Presentation on theme: "Understanding the World Languages Program Review"— Presentation transcript:
1 Understanding the World Languages Program Review Dr. Jacque Van Houten, KDE
2 Agenda Why a World Language Program Review? The document and the timeline.What does proficiency in a WL look like?What does effective WL teaching/learning look like in a classroom? In a program?What resources are there to help?
3 Traditional 21st Century Reasons Reasons To improve vocabularyTo learn your own language better (grammar)For travel abroadTo learn geographyTo enrich knowledge of cultureTo get into collegeTo appreciate int’l lit, music, art, filmTo improve communicative and cultural competenciesTo speak to our neighbor & co-workerTo improve employment potential and advancement; to compete for hireTo prepare for the military; National Security and International DiplomacyTo build literacy & sharpen cognitive skillsTo meet college admission requirementsBecause learning a language involves a variety of learning skills, studying a foreign language can enhance one's ability to learn and function in several other areas. Children who have studied a language at the elementary level score higher on tests in reading, language arts, and math. People who have learned foreign languages show greater cognitive development in areas such as mental flexibility, creativity, and higher order thinking skills, such as problem-solving, conceptualizing, and reasoning.In addition to cognitive benefits, the study of foreign languages leads to the acquisition of some important life skills. Because language learners learn to deal with unfamiliar cultural ideas, they are much better equipped to adapt and cope in a fast-changing world. They also learn to effectively handle new situations. In addition, the encounter with cultures different from one's own leads to tolerance of diverse lifestyles and customs. And it improves the learner's ability to understand and communicate with people from different walks of life.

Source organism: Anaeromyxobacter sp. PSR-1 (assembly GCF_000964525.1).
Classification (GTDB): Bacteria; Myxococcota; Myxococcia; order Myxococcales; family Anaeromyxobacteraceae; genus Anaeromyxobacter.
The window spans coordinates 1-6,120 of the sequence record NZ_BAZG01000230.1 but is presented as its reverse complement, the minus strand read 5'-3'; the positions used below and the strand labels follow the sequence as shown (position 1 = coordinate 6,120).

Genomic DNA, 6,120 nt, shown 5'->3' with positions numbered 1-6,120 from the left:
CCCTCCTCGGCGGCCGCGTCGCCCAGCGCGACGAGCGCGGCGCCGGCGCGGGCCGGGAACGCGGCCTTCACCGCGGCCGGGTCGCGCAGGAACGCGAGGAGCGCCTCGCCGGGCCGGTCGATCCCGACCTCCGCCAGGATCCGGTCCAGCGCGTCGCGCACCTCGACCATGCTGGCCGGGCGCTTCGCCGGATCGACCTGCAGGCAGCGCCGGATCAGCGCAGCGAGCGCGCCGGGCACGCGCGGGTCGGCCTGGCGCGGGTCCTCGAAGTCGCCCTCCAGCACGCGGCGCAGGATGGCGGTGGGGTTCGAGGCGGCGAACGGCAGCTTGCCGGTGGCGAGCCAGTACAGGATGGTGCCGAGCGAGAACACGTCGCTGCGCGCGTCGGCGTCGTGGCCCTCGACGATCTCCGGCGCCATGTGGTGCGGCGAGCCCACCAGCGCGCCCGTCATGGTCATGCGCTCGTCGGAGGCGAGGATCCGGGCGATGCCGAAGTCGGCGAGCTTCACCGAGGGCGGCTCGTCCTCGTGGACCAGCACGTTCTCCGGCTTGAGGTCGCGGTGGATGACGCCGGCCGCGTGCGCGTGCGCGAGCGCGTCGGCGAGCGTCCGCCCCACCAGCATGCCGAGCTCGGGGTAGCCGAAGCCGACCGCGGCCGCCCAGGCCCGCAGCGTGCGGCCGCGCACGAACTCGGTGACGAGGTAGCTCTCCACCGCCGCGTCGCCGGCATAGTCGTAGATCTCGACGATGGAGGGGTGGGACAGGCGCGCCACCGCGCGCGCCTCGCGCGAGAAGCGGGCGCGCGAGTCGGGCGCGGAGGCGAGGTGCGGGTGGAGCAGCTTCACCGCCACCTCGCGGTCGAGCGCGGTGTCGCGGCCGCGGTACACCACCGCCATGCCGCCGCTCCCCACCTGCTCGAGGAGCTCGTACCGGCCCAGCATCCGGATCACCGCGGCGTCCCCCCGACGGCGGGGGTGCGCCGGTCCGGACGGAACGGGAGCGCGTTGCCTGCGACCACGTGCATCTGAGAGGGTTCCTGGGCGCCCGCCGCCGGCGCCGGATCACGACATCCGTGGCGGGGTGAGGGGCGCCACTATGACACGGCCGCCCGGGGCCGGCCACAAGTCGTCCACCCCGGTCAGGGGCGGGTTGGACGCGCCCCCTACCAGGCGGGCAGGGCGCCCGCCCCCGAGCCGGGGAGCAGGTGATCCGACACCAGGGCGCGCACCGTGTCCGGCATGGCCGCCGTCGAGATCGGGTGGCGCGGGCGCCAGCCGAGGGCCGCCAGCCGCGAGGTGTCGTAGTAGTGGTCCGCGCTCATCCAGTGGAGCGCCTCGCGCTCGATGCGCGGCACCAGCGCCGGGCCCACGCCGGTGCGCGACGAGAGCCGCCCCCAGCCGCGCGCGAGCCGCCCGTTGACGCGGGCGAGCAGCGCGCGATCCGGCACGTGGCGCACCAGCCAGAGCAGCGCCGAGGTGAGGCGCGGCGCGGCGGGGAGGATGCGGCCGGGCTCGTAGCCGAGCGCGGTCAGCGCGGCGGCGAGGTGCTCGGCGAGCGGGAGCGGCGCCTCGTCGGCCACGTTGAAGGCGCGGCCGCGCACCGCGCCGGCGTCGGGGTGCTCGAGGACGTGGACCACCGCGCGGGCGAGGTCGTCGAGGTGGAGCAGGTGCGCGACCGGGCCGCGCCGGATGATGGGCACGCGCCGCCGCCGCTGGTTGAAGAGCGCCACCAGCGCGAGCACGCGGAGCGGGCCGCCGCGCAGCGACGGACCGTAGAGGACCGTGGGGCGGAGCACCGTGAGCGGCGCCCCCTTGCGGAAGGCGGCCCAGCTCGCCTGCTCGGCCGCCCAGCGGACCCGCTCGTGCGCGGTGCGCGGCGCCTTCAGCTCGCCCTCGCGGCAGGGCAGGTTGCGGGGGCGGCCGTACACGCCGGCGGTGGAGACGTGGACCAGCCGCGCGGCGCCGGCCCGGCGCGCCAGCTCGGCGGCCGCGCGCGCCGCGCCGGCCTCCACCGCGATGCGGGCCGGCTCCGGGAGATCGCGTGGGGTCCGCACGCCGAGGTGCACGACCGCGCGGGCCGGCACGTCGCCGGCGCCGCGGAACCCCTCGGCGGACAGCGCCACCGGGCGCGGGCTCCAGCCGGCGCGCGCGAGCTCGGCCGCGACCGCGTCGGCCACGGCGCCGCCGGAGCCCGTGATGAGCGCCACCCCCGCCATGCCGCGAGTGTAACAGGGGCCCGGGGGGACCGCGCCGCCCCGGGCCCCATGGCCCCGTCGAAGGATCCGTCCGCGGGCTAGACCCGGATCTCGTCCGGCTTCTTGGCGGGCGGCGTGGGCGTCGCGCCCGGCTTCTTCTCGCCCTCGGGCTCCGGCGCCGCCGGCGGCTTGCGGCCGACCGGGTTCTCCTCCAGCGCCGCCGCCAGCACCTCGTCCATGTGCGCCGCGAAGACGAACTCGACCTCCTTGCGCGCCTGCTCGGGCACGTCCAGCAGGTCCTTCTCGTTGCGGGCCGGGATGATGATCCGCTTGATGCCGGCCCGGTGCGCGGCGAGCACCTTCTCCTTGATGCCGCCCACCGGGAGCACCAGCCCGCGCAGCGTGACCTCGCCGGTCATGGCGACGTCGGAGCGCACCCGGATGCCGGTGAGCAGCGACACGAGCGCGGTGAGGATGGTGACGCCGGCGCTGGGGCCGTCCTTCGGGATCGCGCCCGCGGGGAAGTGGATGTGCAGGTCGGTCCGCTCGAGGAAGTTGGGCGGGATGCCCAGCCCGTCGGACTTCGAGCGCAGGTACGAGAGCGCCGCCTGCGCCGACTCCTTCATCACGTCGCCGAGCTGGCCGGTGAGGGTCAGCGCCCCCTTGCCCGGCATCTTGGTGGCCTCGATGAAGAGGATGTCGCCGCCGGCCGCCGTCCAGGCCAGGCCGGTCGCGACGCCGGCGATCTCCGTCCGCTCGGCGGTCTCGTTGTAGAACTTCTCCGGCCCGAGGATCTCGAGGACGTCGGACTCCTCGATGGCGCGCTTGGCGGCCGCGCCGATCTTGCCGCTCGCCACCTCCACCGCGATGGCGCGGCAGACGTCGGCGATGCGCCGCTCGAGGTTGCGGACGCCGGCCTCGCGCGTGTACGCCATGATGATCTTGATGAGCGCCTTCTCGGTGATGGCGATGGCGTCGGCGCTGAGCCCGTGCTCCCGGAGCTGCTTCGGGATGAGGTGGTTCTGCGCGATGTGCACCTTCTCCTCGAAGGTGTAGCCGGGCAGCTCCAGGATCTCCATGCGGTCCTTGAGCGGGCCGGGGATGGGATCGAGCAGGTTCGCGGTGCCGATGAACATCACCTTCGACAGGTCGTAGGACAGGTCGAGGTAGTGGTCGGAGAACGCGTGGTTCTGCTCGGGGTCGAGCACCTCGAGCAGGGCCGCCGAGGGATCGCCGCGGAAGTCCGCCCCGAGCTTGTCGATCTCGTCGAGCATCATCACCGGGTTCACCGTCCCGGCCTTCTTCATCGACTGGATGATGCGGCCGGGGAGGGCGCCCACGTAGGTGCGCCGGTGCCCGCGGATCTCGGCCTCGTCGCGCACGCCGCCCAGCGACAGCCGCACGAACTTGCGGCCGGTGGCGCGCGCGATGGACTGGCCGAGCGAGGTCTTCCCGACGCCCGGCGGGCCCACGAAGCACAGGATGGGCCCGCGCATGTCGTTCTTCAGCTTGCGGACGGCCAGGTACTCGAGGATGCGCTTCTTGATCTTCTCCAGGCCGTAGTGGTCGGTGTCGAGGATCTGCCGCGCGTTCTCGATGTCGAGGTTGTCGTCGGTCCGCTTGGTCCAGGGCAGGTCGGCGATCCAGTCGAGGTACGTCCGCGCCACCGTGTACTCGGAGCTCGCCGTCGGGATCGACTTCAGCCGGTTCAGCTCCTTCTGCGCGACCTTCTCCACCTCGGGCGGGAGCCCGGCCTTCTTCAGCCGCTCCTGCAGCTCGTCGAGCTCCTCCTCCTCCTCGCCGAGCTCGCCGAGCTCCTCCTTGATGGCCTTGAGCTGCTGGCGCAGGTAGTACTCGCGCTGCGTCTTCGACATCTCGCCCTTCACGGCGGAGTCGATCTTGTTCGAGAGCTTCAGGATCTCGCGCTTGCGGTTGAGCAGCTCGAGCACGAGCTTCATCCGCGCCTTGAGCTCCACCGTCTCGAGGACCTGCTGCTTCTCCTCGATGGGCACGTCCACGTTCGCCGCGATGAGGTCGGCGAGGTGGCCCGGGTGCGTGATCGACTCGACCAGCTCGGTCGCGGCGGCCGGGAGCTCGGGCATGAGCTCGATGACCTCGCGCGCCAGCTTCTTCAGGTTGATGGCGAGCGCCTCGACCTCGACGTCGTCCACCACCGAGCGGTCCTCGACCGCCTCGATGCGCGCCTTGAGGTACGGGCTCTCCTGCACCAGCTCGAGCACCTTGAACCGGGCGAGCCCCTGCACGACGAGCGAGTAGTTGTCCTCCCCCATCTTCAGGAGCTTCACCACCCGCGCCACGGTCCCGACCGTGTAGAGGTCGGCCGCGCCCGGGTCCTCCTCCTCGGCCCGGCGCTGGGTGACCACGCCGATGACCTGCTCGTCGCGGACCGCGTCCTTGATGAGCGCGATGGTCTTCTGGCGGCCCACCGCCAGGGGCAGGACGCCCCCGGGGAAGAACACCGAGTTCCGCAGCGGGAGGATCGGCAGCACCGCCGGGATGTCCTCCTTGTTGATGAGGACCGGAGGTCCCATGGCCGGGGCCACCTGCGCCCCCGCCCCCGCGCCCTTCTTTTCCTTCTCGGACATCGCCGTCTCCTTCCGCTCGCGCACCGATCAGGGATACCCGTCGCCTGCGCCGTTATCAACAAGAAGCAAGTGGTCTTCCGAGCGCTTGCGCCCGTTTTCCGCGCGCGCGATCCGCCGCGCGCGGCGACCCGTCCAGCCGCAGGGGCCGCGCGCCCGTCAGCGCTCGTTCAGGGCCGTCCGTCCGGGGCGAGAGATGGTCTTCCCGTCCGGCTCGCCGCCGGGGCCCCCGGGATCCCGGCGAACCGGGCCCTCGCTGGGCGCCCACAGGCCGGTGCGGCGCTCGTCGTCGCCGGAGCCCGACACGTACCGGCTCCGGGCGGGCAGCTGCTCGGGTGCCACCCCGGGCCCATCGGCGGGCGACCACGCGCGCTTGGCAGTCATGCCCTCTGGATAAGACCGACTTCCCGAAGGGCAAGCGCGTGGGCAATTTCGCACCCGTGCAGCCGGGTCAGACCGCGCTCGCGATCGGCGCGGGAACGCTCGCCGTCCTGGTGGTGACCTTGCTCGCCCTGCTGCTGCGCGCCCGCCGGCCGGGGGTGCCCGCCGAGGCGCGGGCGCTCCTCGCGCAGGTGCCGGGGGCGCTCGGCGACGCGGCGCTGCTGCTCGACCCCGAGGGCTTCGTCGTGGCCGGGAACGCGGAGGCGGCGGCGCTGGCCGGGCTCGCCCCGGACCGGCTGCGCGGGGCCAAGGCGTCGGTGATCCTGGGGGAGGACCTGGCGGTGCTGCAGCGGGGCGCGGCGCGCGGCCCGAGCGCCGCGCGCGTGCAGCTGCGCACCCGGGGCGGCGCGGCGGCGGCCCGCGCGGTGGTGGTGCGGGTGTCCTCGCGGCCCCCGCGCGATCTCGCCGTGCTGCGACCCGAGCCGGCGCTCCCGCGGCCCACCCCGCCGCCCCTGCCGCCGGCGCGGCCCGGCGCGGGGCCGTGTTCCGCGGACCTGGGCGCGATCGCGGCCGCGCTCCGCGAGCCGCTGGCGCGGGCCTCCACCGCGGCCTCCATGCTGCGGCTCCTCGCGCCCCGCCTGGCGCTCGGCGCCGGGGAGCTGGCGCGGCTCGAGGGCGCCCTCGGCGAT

4 Trending… International Benchmarking Partnership for 21st Century SkillsGlobal MatrixCollege & Career ReadinessCareer & Technical education, internshipsEmphasis on literacy and Common Core ELA
5 International Benchmarking Finland – everyone’s standard for mathEvery student exits high school with communicative competence in at least 4 and usually 5 other languagesKorea – high scoresEvery student learns English; OPI testing• EU – requires 3 languages for graduation and funds college study in another EU country• Brazil – Students learn Portuguese (L1), Spanish, and now English
6 Partnership for 21st Century Skills Core subjects:1. English2. WL = communication and literacy;Interdisciplinary theme = Global AwarenessCreativity and InnovationCritical Thinking and Problem SolvingCommunication and Collaboration
7 Global Competence Matrix Investigate the World*Recognize Perspectives*Communicate ideas with diverse audiences**Take Action***KY WL Standard Language Competencies*KY WL Standard Intercultural CompetenciesInvestigation, recognizing perspectives and taking action are directly representative of the KY Standard for WL Proficiency Intercultural Competencies. Communication is the focus of the Standard’s Language Competencies.
8 College and Career Readiness Switch from seat time to proficiency level requirements at UK & WKUOnly precollege requirement that did not become a graduation requirement for allCareer & Tech now have courses in Sp for … and int’l internshipsCareerKWTC and KY Chamber of Commerce are calling for students to be prepared with competency in another WL another language and interculturalityAg, service industry, courts & medical calling for languagesMilitary pays bonuses for WL competency and requires officers to demonstrate proficiency
9 Emphasis on Common Core ELA ELA’s Reading, Writing, Speaking and Listening are captured in the World Language Standards goal area of Communication, by emphasizing the purpose behind the 3 modes of communication: Interpersonal (speaking-listening or writing-reading) Interpretive (reading, listening, viewing) Presentational (writing, speaking, visuallyrepresenting)
10 Alignment to ELA Common Core State Standards In learning a WL students:Learn to ask and answer questions, identify words, describe people, places and things, retell stories, interpret text, and apply the conventions of languageDeveloping mental flexibility, decoding and problem-solving skills, and increase memory functionIn addition, students:(Romance) Learn a new phonetic system, whole new vocabulary, extra language conventions (spelling, accent marks, pronunciation, intonation, inflection)(Asian) Learn to read by character recognition and write by following precise stoke steps to form a single character that may represent a word or phrase3rd grade students who had received four years of language instruction in the Georgia Elementary School FL Model Program significantly outscored older students who had not had FL instruction on the Math portion of the ITBS.